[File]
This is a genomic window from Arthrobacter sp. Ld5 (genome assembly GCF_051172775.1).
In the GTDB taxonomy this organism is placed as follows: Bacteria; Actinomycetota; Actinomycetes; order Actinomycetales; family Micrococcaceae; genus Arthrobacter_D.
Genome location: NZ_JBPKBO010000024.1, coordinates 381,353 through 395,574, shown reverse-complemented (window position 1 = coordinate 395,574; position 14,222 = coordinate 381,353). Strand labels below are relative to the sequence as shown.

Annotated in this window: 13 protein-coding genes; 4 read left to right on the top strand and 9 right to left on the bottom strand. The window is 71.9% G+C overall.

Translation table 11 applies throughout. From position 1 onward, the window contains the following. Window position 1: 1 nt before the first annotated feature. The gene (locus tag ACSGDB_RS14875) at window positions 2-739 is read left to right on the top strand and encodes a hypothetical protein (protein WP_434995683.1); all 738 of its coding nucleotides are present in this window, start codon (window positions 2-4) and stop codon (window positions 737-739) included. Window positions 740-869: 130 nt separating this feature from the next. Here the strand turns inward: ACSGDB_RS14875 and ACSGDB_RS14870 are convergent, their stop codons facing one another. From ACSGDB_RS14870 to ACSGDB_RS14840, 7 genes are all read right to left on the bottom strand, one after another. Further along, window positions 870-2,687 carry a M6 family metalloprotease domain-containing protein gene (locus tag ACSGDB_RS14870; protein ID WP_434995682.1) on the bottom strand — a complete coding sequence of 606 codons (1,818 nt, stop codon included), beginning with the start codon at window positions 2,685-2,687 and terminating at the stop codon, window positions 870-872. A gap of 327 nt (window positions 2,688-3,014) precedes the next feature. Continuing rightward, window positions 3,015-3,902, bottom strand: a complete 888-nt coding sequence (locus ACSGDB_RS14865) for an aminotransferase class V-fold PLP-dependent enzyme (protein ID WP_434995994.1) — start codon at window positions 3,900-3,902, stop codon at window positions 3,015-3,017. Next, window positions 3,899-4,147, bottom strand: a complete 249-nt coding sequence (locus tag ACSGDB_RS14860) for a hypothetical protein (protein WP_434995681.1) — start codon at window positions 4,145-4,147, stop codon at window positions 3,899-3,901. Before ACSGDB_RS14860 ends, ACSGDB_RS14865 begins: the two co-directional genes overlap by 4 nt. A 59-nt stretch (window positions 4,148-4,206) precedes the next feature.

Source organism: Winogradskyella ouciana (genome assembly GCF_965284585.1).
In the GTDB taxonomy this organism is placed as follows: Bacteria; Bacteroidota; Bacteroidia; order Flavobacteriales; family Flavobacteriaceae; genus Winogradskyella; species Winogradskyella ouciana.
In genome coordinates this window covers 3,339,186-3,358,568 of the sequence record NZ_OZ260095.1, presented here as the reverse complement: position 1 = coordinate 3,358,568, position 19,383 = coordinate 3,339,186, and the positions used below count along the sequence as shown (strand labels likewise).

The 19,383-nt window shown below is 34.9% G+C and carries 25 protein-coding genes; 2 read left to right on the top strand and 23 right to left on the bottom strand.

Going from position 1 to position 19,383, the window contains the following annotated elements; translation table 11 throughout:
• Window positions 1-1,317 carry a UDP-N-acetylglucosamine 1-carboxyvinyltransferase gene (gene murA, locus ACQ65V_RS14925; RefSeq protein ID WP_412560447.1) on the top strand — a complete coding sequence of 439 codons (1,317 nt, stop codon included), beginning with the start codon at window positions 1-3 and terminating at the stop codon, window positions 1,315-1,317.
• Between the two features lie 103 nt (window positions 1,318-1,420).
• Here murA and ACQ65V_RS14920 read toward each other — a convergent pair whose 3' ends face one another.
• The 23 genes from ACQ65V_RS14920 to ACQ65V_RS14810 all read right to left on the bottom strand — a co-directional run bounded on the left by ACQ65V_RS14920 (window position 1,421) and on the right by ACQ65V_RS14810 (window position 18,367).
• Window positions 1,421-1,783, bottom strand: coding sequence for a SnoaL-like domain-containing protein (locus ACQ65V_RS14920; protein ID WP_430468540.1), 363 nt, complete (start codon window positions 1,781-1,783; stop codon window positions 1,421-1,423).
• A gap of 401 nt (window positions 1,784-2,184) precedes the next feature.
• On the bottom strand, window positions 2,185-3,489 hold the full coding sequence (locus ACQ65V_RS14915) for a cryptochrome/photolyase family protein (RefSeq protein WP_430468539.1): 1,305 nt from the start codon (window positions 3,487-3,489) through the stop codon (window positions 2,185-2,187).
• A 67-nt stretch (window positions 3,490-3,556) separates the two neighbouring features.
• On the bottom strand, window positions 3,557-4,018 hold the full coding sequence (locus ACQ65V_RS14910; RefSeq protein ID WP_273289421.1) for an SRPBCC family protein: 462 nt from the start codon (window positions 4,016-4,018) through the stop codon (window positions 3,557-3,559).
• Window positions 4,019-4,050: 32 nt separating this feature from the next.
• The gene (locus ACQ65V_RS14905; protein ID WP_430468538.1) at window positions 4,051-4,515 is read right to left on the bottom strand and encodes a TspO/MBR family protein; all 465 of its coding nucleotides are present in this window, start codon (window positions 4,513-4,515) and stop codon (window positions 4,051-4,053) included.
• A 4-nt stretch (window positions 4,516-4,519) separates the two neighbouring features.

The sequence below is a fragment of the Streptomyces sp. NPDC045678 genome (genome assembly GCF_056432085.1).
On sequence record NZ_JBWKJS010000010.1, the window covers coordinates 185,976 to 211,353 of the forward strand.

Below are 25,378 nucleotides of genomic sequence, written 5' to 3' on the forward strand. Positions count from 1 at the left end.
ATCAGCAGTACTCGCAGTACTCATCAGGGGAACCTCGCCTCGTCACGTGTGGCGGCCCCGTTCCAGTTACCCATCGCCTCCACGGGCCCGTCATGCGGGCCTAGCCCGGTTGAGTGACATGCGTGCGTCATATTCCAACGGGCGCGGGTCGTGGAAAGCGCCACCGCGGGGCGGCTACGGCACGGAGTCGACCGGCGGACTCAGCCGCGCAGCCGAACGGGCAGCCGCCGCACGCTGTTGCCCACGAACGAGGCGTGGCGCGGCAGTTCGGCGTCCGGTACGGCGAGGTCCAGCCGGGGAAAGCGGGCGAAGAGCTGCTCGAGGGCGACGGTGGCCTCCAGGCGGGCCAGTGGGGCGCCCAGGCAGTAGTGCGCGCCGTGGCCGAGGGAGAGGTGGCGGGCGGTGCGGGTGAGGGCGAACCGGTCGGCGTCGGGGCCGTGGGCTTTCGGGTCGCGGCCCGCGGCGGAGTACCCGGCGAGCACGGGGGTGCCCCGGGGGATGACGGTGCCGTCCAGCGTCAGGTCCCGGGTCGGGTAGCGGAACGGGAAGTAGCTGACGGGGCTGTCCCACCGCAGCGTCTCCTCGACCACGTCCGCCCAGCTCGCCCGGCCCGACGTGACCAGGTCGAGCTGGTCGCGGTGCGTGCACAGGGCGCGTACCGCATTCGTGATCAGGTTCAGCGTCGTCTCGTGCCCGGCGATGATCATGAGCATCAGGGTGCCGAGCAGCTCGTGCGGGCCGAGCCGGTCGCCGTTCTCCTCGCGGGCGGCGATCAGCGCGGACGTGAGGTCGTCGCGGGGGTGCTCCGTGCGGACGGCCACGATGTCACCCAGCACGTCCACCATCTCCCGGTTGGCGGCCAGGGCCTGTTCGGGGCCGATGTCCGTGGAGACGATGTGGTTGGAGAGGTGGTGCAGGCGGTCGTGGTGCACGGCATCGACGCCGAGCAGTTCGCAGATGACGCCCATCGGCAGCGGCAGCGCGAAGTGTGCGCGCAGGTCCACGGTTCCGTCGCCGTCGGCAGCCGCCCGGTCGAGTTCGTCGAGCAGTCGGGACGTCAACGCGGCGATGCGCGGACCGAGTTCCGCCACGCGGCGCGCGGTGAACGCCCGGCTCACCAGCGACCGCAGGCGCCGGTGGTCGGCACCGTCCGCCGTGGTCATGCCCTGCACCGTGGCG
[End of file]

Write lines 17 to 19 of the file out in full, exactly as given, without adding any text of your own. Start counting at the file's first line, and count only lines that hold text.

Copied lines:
• On the bottom strand, window positions 2,185-3,489 hold the full coding sequence (locus ACQ65V_RS14915) for a cryptochrome/photolyase family protein (RefSeq protein WP_430468539.1): 1,305 nt from the start codon (window positions 3,487-3,489) through the stop codon (window positions 2,185-2,187).
• A 67-nt stretch (window positions 3,490-3,556) separates the two neighbouring features.
• On the bottom strand, window positions 3,557-4,018 hold the full coding sequence (locus ACQ65V_RS14910; RefSeq protein ID WP_273289421.1) for an SRPBCC family protein: 462 nt from the start codon (window positions 4,016-4,018) through the stop codon (window positions 3,557-3,559).